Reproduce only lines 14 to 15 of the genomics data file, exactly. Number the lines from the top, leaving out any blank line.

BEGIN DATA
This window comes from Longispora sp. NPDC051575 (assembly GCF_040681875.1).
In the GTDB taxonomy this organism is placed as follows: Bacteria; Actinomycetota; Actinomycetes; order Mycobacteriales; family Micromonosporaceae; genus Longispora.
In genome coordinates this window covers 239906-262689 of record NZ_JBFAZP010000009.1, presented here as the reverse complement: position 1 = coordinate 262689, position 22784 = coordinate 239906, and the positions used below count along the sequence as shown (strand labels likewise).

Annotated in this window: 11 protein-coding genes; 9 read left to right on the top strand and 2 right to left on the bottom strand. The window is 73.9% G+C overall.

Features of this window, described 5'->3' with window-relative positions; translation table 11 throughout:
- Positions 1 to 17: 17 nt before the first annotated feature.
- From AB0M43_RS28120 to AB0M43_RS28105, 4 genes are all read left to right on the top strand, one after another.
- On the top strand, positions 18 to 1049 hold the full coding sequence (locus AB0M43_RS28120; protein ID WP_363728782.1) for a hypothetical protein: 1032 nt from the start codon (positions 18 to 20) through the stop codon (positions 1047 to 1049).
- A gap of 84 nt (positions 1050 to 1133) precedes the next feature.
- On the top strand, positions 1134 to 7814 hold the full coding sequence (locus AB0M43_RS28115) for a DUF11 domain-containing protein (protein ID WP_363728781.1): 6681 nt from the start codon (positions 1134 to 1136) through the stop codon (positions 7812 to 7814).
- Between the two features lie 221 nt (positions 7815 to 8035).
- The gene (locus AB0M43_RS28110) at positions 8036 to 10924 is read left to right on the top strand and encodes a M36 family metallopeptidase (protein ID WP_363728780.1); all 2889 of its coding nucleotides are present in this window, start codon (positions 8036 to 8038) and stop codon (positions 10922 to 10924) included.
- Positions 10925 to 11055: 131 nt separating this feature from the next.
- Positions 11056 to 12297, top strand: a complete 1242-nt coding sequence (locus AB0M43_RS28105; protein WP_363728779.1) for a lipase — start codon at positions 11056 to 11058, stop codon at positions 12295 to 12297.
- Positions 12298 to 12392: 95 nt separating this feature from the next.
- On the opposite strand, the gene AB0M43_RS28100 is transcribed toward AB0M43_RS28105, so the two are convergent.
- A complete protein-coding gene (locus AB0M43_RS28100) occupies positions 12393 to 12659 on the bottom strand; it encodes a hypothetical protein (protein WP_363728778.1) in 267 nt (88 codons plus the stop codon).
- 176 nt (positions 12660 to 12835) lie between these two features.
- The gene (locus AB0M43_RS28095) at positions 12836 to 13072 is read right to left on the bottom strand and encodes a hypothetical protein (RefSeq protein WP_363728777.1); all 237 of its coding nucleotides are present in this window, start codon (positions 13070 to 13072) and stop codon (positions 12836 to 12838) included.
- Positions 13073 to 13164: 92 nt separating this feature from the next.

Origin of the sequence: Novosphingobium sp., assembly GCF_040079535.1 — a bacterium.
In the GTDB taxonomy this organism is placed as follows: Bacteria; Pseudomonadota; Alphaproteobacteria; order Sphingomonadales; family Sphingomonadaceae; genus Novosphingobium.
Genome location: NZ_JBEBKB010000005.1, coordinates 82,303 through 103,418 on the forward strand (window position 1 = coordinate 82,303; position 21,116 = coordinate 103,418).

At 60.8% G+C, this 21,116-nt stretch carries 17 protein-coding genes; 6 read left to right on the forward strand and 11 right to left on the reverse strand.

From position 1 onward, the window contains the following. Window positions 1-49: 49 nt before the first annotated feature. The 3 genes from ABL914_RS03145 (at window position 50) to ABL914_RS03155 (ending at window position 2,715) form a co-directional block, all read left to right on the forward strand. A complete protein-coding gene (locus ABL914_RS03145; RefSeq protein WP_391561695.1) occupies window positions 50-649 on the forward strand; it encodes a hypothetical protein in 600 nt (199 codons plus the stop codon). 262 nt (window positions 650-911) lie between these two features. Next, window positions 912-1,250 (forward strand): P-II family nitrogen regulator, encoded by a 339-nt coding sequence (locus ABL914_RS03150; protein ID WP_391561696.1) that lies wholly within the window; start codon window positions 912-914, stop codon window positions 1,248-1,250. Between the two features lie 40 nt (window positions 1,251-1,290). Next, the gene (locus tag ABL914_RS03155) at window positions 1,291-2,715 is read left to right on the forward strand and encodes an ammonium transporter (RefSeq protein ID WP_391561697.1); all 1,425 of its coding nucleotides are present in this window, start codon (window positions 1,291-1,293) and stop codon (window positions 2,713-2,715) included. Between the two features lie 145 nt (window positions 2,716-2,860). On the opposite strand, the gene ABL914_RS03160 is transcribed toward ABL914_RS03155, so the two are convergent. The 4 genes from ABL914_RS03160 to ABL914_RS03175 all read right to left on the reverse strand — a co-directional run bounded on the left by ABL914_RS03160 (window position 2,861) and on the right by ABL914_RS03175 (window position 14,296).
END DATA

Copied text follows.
- Positions 11056 to 12297, top strand: a complete 1242-nt coding sequence (locus AB0M43_RS28105; protein WP_363728779.1) for a lipase — start codon at positions 11056 to 11058, stop codon at positions 12295 to 12297.
- Positions 12298 to 12392: 95 nt separating this feature from the next.